Emergency rules will make it easier for those facing utility shutoffs to restore service this winter…
The Rhode Island Public Utilities Commission (PUC) today approved emergency rules for utility restoration at the request of the George Wiley Center. According to the Center, “[t]housands of Rhode Islanders have been shut off and cannot afford high down payments to get service restored.”
National Grid and the PUC, said the Center, “often do not offer people affordable down payments to get utility service turned back on, demanding instead that consumers pay high amounts that are unrealistic for people living on fixed incomes.”
The George Wiley Center requested, and was granted, the entirety of their request, including:
- Remove barriers for people facing extended economic insecurity. In recent years, the Commission has added language to only allow affordable down payments for those whose outstanding balance is lower than in previous years. This essentially penalizes longer-term poverty, and at the same time puts an undue stress on the LIHEAP grant system.
- 10 percent down payment on outstanding balances, to allow for affordable and realistic payments for utility restoration. In previous years, the Commission has approved a tiered system requiring higher down payments depending on the balance due. We encourage affordable 10 percent down payments to make utility restoration possible and to help stretch federal LIHEAP funds for more people.
- Offer these regulations to all Rhode Islanders, both protected and standard customers. In past years, language has been added to narrow which customers are eligible. There are many households who don’t qualify for LIHEAP, who are nonetheless facing tough economic times. We urge that restoration opportunities be offered to all consumers who are currently without service due to unaffordable utility bills.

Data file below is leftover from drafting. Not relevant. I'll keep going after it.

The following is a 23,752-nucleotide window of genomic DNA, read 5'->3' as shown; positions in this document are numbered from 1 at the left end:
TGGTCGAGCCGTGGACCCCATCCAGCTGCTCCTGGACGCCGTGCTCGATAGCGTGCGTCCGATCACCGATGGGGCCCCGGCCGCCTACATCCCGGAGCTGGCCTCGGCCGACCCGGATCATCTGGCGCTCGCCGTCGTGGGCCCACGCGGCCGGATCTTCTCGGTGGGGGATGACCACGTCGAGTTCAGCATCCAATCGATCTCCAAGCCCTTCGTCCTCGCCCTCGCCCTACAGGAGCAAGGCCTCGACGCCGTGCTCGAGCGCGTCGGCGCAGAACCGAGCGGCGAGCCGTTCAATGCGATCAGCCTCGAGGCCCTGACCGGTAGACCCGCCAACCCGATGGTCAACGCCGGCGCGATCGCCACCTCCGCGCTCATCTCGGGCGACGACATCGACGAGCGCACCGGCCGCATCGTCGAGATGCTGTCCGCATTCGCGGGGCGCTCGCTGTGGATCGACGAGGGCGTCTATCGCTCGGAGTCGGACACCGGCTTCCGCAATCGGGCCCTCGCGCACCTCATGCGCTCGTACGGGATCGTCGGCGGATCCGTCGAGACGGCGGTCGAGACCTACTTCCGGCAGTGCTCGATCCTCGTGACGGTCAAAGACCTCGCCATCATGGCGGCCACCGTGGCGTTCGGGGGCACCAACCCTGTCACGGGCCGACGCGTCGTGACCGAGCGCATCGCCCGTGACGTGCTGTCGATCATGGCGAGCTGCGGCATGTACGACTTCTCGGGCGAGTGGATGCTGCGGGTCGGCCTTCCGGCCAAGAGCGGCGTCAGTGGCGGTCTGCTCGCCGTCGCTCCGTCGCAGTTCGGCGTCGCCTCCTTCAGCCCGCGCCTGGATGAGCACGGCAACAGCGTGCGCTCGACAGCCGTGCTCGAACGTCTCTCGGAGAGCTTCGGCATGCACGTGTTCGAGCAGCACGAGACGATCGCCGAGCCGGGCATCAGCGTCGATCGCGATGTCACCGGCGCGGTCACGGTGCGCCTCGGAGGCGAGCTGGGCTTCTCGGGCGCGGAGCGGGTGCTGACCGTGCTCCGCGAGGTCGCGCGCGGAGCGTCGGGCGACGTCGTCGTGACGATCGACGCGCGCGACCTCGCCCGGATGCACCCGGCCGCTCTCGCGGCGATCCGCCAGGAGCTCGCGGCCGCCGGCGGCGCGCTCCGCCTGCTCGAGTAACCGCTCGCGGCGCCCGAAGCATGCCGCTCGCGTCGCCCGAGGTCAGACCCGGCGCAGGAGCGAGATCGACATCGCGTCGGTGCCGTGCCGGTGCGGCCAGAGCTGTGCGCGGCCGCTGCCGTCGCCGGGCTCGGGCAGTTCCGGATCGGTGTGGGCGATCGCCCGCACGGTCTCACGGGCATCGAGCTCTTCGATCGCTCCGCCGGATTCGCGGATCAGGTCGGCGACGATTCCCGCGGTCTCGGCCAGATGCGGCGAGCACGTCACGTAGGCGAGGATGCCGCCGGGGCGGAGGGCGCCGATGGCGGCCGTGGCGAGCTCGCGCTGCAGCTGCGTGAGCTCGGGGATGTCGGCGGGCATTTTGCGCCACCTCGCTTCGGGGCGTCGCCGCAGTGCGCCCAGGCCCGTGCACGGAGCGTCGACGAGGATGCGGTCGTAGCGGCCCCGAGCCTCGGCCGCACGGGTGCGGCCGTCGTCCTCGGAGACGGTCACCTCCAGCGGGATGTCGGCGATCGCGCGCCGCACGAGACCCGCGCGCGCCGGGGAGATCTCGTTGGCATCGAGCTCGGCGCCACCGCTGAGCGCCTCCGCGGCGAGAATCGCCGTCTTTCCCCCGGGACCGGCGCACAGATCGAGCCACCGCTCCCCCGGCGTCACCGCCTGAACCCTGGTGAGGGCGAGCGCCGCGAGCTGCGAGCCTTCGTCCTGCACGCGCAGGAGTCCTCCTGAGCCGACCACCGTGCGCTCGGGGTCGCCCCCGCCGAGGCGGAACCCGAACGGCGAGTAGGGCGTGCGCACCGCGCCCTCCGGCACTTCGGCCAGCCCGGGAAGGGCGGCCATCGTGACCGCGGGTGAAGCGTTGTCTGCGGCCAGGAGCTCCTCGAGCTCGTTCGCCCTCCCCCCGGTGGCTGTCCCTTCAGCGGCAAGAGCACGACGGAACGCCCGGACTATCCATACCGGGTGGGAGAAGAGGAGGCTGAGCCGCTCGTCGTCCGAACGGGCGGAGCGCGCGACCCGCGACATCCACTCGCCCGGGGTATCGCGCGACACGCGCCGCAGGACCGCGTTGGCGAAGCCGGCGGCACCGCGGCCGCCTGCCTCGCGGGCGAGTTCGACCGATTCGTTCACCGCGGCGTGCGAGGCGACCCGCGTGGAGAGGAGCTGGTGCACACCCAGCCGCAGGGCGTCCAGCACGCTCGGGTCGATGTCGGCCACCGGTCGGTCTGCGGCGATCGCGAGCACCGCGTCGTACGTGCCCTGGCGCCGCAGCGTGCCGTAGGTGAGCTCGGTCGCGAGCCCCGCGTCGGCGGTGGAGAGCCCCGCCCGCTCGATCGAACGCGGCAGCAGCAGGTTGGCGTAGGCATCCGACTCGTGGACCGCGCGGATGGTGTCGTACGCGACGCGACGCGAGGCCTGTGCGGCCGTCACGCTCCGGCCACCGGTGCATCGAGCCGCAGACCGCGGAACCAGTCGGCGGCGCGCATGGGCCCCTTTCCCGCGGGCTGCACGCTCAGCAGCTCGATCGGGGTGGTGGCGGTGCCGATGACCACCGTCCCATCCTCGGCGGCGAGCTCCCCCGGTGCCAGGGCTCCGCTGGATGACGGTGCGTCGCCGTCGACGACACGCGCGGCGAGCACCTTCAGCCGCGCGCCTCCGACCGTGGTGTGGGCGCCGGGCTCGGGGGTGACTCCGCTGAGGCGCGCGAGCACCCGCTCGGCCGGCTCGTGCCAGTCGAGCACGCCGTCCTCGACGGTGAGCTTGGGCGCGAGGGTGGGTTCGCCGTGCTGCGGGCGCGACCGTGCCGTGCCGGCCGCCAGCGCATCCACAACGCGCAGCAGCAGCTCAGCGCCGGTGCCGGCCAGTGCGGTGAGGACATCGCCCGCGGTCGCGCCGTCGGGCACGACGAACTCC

- Immediate implementation of the Emergency Regulations, to last through the end of the year, and preferably longer, all winter long.
This has been a standard practice for many years, where the George Wiley Center petitions the PUC to make it easier for people to restore services, and the PUC accommodates the request. This is my fifth annual story covering this process:
- 2018: Public Utility Commission delivers some relief for customers who have had their utilities shut off
- 2017: PUC approves affordable utility restoration
- 2016: RIPUC applies band-aid to utility shut-off problem
- 2015: RIPUC adopts emergency regulations to help shut-off victims
People facing utility shut-offs should contact the George Wiley Center if they need help in working with National Grid to restore services.
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